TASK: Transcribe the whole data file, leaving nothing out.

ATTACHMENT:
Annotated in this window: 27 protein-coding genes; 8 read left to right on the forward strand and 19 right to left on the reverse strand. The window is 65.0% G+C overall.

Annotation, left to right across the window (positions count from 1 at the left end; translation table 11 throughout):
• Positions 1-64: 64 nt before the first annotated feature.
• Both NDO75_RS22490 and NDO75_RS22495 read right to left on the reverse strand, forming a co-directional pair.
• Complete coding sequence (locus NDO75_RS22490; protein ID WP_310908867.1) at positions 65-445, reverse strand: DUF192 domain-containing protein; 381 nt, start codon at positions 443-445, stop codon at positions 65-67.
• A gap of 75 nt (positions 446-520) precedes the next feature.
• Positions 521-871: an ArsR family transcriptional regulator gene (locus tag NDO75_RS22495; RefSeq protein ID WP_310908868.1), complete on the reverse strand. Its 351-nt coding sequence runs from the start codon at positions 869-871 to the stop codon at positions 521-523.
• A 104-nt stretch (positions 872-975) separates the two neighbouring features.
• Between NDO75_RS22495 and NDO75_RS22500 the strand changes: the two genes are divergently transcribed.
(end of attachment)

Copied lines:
Annotated in this window: 27 protein-coding genes; 8 read left to right on the forward strand and 19 right to left on the reverse strand. The window is 65.0% G+C overall.

Annotation, left to right across the window (positions count from 1 at the left end; translation table 11 throughout):
• Positions 1-64: 64 nt before the first annotated feature.
• Both NDO75_RS22490 and NDO75_RS22495 read right to left on the reverse strand, forming a co-directional pair.
• Complete coding sequence (locus NDO75_RS22490; protein ID WP_310908867.1) at positions 65-445, reverse strand: DUF192 domain-containing protein; 381 nt, start codon at positions 443-445, stop codon at positions 65-67.
• A gap of 75 nt (positions 446-520) precedes the next feature.
• Positions 521-871: an ArsR family transcriptional regulator gene (locus tag NDO75_RS22495; RefSeq protein ID WP_310908868.1), complete on the reverse strand. Its 351-nt coding sequence runs from the start codon at positions 869-871 to the stop codon at positions 521-523.
• A 104-nt stretch (positions 872-975) separates the two neighbouring features.
• Between NDO75_RS22495 and NDO75_RS22500 the strand changes: the two genes are divergently transcribed.